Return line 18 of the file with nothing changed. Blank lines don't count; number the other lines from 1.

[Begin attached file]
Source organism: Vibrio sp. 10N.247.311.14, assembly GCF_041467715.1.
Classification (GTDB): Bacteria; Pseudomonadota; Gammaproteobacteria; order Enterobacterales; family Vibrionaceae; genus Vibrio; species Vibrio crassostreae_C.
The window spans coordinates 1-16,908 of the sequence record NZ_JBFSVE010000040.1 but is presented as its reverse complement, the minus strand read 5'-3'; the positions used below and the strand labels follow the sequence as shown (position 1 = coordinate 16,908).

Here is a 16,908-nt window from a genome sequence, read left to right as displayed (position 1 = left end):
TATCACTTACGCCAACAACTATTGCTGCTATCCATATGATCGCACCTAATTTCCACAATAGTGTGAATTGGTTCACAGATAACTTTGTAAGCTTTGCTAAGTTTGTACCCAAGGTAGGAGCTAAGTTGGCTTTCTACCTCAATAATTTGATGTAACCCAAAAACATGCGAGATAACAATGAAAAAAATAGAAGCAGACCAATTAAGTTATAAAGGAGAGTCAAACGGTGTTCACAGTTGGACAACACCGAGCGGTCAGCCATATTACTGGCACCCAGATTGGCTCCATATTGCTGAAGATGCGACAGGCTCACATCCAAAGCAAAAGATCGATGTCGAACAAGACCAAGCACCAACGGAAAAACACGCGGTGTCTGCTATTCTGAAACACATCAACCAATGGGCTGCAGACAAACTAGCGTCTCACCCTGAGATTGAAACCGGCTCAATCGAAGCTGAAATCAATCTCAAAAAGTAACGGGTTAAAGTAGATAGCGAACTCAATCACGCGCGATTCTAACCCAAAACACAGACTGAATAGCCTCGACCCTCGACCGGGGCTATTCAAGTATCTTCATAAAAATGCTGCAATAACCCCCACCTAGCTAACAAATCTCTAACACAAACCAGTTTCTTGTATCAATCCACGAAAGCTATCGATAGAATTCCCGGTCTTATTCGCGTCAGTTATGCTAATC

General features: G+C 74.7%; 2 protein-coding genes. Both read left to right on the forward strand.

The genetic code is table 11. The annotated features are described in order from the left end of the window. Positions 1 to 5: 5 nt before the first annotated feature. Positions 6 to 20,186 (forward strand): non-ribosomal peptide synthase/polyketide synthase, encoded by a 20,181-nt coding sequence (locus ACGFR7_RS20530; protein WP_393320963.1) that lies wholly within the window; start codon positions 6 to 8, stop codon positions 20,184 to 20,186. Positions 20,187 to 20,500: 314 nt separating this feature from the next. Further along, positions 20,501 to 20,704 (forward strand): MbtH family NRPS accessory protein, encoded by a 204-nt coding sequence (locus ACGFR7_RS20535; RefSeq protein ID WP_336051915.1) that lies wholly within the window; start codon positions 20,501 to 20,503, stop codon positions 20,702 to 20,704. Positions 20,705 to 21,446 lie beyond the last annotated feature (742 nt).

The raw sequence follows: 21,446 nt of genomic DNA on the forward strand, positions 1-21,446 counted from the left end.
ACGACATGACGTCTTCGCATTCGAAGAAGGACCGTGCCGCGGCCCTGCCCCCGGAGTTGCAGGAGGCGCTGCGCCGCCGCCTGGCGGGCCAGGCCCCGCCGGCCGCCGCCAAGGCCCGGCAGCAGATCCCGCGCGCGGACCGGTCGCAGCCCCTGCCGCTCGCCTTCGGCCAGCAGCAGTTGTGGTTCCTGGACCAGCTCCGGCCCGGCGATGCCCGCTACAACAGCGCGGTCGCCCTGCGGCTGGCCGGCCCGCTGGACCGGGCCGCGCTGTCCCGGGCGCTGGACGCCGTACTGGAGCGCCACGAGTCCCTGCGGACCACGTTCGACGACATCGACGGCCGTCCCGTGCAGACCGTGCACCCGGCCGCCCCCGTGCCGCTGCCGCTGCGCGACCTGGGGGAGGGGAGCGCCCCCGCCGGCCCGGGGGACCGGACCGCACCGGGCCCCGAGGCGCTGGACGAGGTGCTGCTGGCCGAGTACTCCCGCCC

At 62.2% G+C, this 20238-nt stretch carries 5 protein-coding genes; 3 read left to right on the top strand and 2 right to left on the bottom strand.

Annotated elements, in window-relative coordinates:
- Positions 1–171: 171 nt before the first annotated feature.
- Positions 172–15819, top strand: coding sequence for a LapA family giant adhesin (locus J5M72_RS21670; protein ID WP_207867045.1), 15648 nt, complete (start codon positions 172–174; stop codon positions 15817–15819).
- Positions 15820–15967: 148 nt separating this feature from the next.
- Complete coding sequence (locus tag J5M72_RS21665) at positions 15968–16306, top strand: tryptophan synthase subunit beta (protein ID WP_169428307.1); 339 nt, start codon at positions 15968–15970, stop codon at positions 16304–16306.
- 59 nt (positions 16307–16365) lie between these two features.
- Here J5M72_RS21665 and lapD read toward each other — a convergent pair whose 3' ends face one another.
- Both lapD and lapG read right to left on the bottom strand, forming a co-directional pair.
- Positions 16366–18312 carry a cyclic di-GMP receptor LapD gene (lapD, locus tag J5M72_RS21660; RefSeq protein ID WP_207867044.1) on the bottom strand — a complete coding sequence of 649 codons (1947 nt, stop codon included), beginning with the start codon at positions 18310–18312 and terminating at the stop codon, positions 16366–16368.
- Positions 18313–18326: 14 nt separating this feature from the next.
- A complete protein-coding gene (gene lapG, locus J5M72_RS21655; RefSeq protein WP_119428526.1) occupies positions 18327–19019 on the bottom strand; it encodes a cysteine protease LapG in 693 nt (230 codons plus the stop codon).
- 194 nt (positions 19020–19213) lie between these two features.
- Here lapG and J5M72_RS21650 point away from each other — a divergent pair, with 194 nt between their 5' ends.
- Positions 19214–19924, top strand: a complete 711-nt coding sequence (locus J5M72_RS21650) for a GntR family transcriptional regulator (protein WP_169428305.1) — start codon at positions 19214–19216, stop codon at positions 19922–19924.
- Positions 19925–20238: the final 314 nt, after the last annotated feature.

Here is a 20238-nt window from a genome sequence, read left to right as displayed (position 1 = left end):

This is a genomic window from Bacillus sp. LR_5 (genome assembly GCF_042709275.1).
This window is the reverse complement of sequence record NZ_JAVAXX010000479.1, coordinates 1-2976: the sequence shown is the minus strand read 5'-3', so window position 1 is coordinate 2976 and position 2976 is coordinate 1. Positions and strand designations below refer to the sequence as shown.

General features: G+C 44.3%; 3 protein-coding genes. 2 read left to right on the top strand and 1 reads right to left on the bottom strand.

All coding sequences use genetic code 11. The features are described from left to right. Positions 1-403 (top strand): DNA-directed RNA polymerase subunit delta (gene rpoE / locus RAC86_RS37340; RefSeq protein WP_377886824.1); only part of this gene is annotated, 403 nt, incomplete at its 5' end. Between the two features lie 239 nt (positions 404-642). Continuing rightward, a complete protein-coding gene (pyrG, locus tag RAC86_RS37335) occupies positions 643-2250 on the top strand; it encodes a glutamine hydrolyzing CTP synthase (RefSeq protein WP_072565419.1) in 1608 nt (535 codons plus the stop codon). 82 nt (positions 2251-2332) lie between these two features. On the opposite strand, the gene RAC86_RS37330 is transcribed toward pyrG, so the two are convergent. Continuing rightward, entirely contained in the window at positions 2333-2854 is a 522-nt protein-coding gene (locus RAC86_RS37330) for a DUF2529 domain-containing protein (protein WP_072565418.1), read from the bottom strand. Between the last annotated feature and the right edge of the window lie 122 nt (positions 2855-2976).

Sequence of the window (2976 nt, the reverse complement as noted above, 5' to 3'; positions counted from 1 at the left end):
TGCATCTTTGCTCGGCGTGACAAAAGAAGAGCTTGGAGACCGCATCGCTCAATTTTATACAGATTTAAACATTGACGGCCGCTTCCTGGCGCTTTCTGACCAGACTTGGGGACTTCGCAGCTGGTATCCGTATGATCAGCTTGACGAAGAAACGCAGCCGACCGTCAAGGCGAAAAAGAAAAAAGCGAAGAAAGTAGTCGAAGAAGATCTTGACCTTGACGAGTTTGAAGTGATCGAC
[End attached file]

- Both lapD and lapG read right to left on the bottom strand, forming a co-directional pair.